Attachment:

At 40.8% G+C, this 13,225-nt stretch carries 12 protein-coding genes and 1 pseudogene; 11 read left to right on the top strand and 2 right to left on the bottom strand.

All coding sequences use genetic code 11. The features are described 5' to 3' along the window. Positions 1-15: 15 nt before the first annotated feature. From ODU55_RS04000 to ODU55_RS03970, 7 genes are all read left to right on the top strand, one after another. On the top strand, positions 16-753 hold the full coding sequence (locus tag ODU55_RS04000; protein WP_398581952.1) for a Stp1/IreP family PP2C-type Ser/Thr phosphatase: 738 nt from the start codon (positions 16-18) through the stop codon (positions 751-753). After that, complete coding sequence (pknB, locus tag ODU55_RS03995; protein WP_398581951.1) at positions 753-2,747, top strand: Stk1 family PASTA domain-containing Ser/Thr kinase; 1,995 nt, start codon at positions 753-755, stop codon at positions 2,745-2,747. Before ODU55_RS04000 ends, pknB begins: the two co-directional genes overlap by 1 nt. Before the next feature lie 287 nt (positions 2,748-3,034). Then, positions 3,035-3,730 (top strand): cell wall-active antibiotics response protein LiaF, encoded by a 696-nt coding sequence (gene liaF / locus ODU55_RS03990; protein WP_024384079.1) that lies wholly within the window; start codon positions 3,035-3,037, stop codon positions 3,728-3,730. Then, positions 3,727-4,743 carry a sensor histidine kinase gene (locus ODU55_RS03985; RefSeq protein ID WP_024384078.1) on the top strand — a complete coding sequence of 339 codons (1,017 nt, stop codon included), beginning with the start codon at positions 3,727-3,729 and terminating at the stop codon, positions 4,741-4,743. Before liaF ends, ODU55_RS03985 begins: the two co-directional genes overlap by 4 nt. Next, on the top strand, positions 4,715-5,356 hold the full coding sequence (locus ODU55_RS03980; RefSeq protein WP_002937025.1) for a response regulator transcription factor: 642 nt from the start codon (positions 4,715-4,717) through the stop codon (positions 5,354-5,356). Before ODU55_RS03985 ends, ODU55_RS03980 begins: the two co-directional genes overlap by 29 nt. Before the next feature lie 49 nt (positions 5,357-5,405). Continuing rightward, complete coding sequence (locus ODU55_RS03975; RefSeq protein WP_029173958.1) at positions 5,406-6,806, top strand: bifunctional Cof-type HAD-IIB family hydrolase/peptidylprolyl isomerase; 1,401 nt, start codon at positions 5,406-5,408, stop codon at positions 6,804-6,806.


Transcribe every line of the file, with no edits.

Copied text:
At 40.8% G+C, this 13,225-nt stretch carries 12 protein-coding genes and 1 pseudogene; 11 read left to right on the top strand and 2 right to left on the bottom strand.

All coding sequences use genetic code 11. The features are described 5' to 3' along the window. Positions 1-15: 15 nt before the first annotated feature. From ODU55_RS04000 to ODU55_RS03970, 7 genes are all read left to right on the top strand, one after another. On the top strand, positions 16-753 hold the full coding sequence (locus tag ODU55_RS04000; protein WP_398581952.1) for a Stp1/IreP family PP2C-type Ser/Thr phosphatase: 738 nt from the start codon (positions 16-18) through the stop codon (positions 751-753). After that, complete coding sequence (pknB, locus tag ODU55_RS03995; protein WP_398581951.1) at positions 753-2,747, top strand: Stk1 family PASTA domain-containing Ser/Thr kinase; 1,995 nt, start codon at positions 753-755, stop codon at positions 2,745-2,747. Before ODU55_RS04000 ends, pknB begins: the two co-directional genes overlap by 1 nt. Before the next feature lie 287 nt (positions 2,748-3,034). Then, positions 3,035-3,730 (top strand): cell wall-active antibiotics response protein LiaF, encoded by a 696-nt coding sequence (gene liaF / locus ODU55_RS03990; protein WP_024384079.1) that lies wholly within the window; start codon positions 3,035-3,037, stop codon positions 3,728-3,730. Then, positions 3,727-4,743 carry a sensor histidine kinase gene (locus ODU55_RS03985; RefSeq protein ID WP_024384078.1) on the top strand — a complete coding sequence of 339 codons (1,017 nt, stop codon included), beginning with the start codon at positions 3,727-3,729 and terminating at the stop codon, positions 4,741-4,743. Before liaF ends, ODU55_RS03985 begins: the two co-directional genes overlap by 4 nt. Next, on the top strand, positions 4,715-5,356 hold the full coding sequence (locus ODU55_RS03980; RefSeq protein WP_002937025.1) for a response regulator transcription factor: 642 nt from the start codon (positions 4,715-4,717) through the stop codon (positions 5,354-5,356). Before ODU55_RS03985 ends, ODU55_RS03980 begins: the two co-directional genes overlap by 29 nt. Before the next feature lie 49 nt (positions 5,357-5,405). Continuing rightward, complete coding sequence (locus ODU55_RS03975; RefSeq protein WP_029173958.1) at positions 5,406-6,806, top strand: bifunctional Cof-type HAD-IIB family hydrolase/peptidylprolyl isomerase; 1,401 nt, start codon at positions 5,406-5,408, stop codon at positions 6,804-6,806.